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Disclaimer: I came to Programmers.SE to ask this question because I understand this is the place to ask this type of question, and not necessarily stackoverflow. If I am wrong, please close the question and direct me to a place where I may be able to discuss it.

I have noticed that people have been saying (in the year 2014) that we aren't supposed to use JavaScript in the href attribute of an HTML anchor tag. So then this function call:

<a id="expand-rail" href="javascript:callMyFunc()">Expand</a>

is discouraged, and over this it is preferred instead to attach an event handler to the onclick event of this anchor tag.

Why?

I'll take that this style of JavaScript function calls is very '90's, but what specific style guideline discusses this and weighs the pros and cons of doing it this was and recommends against it? I mean, there must be a pros and cons list, because I can think of some pros, like quick access to a function for a small HTML file, or easy readability on a small project. Yes, you have the cons, like not separating the view from the controller. I want to know who said this, why it is "generally understood", and where I can verify that.

Take something like this:

<span>
    Please <a id="page-reload" href="javascript:window.location.reload()">click here</a> to refresh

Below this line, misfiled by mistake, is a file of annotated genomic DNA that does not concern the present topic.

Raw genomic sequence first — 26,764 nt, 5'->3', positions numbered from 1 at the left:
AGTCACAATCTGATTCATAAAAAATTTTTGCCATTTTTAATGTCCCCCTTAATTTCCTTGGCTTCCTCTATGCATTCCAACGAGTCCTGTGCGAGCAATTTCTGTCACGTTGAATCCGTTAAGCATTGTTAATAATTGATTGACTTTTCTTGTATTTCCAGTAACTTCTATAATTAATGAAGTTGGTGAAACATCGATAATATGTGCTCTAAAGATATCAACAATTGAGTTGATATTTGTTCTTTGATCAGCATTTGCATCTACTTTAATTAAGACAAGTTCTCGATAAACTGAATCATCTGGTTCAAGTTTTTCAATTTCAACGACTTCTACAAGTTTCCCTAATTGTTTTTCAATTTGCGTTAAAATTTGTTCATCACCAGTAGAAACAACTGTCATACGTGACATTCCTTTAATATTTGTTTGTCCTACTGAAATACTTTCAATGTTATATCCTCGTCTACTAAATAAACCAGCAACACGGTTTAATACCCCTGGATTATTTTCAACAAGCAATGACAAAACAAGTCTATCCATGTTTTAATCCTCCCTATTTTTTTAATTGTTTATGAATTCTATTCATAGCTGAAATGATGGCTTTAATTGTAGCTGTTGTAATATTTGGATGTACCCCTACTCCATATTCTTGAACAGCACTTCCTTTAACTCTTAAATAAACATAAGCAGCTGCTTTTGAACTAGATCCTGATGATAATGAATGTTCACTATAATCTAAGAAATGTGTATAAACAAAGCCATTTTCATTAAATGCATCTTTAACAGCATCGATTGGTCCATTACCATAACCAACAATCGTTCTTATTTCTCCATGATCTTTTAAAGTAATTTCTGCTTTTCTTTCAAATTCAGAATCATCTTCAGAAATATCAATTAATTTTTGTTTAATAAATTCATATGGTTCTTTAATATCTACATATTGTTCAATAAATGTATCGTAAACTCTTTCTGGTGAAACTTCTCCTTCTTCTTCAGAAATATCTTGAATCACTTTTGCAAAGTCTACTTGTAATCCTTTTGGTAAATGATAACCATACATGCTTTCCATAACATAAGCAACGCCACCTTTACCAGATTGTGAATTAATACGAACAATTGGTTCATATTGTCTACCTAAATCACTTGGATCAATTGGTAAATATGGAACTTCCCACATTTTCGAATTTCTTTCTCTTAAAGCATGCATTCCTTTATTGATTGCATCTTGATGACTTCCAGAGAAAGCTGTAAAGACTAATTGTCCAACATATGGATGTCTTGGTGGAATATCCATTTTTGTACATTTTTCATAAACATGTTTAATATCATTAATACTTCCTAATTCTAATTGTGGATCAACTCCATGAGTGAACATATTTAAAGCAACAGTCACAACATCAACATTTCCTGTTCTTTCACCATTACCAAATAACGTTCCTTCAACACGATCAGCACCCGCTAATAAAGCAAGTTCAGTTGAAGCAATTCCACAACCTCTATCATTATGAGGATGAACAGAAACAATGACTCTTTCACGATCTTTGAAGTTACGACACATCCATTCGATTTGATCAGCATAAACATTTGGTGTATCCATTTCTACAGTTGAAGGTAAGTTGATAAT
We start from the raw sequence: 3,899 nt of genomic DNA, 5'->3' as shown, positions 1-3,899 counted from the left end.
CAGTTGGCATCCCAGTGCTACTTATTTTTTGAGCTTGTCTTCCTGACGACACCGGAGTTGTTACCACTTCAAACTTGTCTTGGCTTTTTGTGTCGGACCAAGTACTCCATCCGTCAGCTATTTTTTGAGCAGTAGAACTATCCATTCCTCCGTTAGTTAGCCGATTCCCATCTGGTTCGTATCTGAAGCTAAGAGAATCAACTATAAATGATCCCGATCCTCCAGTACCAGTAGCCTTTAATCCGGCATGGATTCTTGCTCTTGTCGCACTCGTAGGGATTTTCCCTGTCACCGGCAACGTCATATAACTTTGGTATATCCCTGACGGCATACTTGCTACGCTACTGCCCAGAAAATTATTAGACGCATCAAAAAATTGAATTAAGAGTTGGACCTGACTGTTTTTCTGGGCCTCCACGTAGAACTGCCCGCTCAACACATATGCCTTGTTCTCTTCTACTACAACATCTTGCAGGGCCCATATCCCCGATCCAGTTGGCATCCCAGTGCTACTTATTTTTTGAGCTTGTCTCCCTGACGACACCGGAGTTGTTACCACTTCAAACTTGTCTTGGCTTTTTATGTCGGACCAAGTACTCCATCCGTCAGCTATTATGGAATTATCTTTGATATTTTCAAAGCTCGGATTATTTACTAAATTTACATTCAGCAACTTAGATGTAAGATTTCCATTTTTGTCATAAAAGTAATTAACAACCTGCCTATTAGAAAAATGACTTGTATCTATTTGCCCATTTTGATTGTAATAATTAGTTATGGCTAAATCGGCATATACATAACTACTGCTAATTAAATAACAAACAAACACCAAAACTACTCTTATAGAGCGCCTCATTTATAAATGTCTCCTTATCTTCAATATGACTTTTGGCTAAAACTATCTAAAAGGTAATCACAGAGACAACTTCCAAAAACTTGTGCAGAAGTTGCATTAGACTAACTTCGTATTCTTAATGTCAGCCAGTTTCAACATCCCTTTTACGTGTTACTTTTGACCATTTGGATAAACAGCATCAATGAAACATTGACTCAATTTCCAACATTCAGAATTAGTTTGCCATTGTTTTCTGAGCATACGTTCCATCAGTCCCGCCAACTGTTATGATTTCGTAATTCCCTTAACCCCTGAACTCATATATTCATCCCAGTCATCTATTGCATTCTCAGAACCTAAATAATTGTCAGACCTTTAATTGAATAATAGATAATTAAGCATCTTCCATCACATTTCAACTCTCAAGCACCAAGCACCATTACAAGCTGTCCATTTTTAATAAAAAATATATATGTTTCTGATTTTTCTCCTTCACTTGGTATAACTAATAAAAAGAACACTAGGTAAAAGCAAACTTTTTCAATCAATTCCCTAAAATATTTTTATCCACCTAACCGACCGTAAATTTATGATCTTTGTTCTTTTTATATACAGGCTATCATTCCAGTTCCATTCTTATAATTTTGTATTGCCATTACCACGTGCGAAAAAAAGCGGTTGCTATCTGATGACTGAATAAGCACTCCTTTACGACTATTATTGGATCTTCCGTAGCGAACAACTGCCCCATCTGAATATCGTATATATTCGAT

</span>

It is abundantly obvious what I am trying to do. Is it really necessary to separate the logic from the view in this case? If you agree with me that we can let this one slide, then where do we draw the line?

  • The opinion is to separate layout structure from functionality. The same goes for inline css, you should separate layout structure from layout styling. – The Muffin Man Nov 24 '14 at 20:37
  • You should cite some sources to validate the premise of your post. Otherwise you're into blog rant territory. – GrandmasterB Nov 24 '14 at 21:45
  • @GrandmasterB, I would not take into account any source that recommends one thing over another without showing a brief pros/cons comparison of the alternatives (but that's me). I think that the OP might have been told so by people he works with, or supervise him in any way (and thus can hardly be quoted like a persistent written resource). It might be that non of them gave reasonable explanations, he seeks answers here, which is not necessarily ranting, or a bad thing in general. – Ivaylo Slavov Nov 25 '14 at 7:34
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It revolves around the principle of Unobtrusive JavaScript. The modern approach dictates that there should be a separation of functionality from presentation.

I hate to cite Wikipedia, but give Wikipedia's article on Unobtrusive JavaScript a read.

On a personal note there are three things about Unobtrusive JavaScript I quite like:

  1. Separation of concerns – My JavaScript is completely separate from my HTML code. It's in separate files and it encourages me to write clean JavaScript code. With inline tags I tend to dump piles of garbage into script tags. Here I'm writing very tight, modular, reusable, and maintainable JavaScript.

  2. Graceful degradation – When you use inline JavaScript like that, you're assuming that the client has JavaScript enabled. What happens if the client doesn't have JavaScript enabled? Does your site fail entirely? If you write unobtrusive JavaScript you're typically building a functional site with HTML then enhancing the experience with JavaScript. Without JavaScript your site's user experience is degraded, but still functional.